Hedge fund Bridgewater mulls U.S toxic asset plan
NEW YORK (Reuters) – Bridgewater Associates Inc, one of the world's biggest hedge-fund managers, said on Tuesday it might be interested in participating in the U.S. Treasury's public-private investment program, calling it a "big transfer of money from the government to the banks and to the buyers."
Bridgewater manages roughly $80 billion in global investments for a wide array of institutional clients, including foreign governments and central banks.
In a letter to clients, Bridgewater said its interest in buying the distressed assets under the terms being offered would depend on the pricing and on "whether we can get over our fears of partnering with the government."
Last week's political furor surrounding the American International Group Inc bonus payments raised the risks for private capital firms thinking about partnering with the Treasury. Many have expressed reservations regarding retroactive curbs on compensation and profits.
But investors' concerns were muted after Federal Reserve Chairman's Ben Bernanke's statement to a congressional hearing on Tuesday in which he said: "I do think we have to provide assurances to participants" in the Term Asset-Backed Securities Loan Facility and the Public-Private Investment Fund, for example, "that their involvement will not be retroactively penalized in some way."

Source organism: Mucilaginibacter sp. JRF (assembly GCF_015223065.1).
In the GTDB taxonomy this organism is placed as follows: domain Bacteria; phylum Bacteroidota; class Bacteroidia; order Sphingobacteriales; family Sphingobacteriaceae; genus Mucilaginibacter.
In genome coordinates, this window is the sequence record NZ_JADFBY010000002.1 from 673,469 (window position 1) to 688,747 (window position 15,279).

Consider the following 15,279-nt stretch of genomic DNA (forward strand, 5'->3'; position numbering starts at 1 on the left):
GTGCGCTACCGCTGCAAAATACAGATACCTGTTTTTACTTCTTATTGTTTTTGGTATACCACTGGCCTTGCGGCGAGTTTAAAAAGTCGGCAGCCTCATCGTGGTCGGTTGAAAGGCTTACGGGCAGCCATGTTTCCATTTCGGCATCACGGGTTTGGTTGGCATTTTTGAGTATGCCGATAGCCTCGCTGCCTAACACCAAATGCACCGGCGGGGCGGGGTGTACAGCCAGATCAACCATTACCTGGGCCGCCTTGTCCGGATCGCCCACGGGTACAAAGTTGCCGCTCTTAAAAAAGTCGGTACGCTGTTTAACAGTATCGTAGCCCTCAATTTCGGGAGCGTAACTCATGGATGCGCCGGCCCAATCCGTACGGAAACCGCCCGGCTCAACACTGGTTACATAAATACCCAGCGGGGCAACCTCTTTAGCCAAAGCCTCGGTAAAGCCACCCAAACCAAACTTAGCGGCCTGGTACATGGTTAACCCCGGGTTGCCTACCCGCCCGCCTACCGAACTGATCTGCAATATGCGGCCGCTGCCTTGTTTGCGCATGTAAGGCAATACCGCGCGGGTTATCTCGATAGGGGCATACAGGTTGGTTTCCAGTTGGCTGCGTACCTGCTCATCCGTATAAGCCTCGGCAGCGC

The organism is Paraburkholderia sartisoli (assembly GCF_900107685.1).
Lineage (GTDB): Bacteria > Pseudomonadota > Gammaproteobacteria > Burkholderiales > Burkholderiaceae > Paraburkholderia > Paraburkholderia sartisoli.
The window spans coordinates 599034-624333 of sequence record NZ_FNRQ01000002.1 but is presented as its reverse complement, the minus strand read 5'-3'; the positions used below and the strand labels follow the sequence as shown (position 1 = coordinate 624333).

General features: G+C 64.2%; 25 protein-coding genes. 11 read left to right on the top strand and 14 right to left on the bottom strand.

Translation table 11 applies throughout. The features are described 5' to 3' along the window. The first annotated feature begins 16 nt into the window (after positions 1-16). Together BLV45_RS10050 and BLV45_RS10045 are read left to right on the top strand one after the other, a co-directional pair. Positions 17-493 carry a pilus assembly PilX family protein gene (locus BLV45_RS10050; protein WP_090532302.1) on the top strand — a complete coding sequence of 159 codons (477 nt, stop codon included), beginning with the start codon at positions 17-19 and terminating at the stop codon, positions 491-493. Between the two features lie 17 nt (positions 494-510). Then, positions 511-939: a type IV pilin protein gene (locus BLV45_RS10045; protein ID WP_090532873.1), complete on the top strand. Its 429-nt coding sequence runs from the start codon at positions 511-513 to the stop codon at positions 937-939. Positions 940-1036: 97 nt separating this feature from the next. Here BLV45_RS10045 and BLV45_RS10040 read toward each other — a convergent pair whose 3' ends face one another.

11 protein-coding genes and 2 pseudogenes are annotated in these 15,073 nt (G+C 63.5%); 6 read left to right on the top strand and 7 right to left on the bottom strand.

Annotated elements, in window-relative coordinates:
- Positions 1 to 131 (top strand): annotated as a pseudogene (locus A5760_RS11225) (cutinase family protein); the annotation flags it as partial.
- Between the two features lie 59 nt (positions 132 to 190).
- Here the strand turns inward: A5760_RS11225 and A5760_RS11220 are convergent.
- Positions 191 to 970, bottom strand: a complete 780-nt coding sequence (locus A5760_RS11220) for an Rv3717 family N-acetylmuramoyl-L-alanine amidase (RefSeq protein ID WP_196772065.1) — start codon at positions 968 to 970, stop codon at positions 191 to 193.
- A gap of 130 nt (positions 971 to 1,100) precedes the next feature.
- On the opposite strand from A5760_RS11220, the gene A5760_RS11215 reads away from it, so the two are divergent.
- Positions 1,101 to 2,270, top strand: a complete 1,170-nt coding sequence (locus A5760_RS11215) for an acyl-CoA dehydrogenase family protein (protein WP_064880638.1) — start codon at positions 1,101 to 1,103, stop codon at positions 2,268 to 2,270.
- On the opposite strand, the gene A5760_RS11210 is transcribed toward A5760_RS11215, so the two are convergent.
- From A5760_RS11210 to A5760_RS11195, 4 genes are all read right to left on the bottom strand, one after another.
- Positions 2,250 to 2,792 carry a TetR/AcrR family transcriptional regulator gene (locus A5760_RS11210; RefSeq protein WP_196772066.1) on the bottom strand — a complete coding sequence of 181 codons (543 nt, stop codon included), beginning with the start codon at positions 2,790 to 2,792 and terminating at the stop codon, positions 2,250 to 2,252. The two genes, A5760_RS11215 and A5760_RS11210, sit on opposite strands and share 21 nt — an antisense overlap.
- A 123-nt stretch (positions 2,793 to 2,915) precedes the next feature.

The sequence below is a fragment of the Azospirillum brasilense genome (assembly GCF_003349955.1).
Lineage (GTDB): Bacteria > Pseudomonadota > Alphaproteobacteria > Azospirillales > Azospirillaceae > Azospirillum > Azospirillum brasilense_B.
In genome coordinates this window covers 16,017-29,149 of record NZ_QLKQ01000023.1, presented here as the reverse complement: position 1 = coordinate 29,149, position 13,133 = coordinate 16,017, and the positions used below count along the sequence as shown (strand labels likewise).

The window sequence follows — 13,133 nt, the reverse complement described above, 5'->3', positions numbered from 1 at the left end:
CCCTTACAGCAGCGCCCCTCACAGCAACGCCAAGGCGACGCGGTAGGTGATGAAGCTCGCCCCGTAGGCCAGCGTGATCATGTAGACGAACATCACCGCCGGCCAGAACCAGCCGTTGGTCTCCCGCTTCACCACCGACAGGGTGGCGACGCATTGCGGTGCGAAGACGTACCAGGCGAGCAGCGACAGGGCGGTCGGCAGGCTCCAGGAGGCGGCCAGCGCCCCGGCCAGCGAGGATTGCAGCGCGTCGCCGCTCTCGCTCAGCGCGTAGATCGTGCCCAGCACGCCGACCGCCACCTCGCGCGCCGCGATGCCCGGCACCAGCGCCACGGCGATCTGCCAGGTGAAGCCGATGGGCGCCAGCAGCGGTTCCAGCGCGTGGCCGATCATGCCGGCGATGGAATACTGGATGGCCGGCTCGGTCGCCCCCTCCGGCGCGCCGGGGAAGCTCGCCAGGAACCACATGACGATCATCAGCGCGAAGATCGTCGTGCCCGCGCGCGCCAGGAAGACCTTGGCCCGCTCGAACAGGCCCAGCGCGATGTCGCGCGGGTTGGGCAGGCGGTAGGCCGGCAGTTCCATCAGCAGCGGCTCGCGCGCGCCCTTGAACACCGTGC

Ray Dalio, the founder of Bridgewater, is considered one of the world's most successful investors. Bridgewater's Pure Alpha fund returned 8.68 percent last year, according to Absolute Return magazine, while many hedge funds posted double-digit losses for the same period.
In August 2007 when markets were in near free-fall, Bernanke held discussions with financial experts, including Dalio.
In the letter, Bridgewater said: "From a macro perspective, this is a big transfer of money from the government to the banks (who are getting the higher prices for their assets) and to the buyers (who are probably going to get a heck of a deal because of the non-recourse loan and the easy access to leverage).
"If the government was operating in an economic way, it would not do this deal — it would deal with the banks' finances separately and sell this insurance (i.e. the implied put arising from the non-recourse loan) for what it's worth," Bridgewater said in the letter.
"But, politics being what they are, this route is probably motivating this non-economic behavior. We are eager to see how it is received on the Hill," it said.